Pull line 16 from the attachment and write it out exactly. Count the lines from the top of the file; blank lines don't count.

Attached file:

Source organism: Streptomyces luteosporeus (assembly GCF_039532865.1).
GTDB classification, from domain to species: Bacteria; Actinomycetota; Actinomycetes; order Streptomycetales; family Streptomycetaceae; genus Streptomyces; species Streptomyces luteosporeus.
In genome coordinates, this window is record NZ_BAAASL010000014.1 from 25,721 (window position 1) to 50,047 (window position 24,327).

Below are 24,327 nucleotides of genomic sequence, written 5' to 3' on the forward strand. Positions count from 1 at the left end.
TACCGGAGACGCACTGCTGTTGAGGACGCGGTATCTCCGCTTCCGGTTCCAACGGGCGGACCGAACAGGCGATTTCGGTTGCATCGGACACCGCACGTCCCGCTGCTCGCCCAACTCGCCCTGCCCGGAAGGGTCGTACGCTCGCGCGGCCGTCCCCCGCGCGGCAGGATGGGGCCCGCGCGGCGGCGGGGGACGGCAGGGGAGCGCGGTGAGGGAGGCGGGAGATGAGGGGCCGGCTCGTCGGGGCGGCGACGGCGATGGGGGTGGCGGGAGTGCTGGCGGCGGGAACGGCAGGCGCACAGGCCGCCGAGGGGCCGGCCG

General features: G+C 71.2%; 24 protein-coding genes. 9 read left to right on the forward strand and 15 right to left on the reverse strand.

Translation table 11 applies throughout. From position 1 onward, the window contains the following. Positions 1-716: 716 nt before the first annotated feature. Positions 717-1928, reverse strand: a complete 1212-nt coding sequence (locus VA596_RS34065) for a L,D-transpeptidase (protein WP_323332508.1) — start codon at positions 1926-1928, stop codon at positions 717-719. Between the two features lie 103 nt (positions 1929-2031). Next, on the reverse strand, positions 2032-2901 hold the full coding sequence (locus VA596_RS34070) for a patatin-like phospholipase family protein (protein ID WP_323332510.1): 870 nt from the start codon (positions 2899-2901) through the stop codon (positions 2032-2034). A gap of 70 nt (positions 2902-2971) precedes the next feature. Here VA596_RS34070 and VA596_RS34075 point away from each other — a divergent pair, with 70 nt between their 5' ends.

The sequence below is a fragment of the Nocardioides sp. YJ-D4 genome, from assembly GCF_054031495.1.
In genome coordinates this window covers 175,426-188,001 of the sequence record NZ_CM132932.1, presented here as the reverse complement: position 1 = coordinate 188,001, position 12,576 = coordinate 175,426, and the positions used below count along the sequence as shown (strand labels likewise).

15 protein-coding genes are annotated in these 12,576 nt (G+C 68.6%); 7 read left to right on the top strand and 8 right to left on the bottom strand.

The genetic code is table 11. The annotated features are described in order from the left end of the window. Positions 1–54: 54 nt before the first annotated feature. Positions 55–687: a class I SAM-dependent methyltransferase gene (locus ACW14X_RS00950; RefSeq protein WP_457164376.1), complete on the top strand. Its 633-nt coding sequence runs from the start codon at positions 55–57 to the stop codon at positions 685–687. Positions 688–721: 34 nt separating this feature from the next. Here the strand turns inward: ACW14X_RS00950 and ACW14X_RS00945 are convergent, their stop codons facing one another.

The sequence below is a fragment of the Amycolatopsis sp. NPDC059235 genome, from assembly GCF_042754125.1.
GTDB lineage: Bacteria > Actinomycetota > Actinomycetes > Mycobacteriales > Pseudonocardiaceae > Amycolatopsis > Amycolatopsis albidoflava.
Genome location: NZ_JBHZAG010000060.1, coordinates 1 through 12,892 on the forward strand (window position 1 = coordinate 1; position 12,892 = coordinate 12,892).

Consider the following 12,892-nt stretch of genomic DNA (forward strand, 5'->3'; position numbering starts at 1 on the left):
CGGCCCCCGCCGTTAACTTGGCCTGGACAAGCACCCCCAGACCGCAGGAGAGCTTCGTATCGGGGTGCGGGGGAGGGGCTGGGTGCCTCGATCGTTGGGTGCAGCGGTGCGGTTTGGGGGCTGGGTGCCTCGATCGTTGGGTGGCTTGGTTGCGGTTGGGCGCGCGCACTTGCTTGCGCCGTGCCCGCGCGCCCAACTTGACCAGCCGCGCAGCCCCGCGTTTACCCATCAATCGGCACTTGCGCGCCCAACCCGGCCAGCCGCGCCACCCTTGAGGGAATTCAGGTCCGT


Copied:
CGGCCCCCGCCGTTAACTTGGCCTGGACAAGCACCCCCAGACCGCAGGAGAGCTTCGTATCGGGGTGCGGGGGAGGGGCTGGGTGCCTCGATCGTTGGGTGCAGCGGTGCGGTTTGGGGGCTGGGTGCCTCGATCGTTGGGTGGCTTGGTTGCGGTTGGGCGCGCGCACTTGCTTGCGCCGTGCCCGCGCGCCCAACTTGACCAGCCGCGCAGCCCCGCGTTTACCCATCAATCGGCACTTGCGCGCCCAACCCGGCCAGCCGCGCCACCCTTGAGGGAATTCAGGTCCGT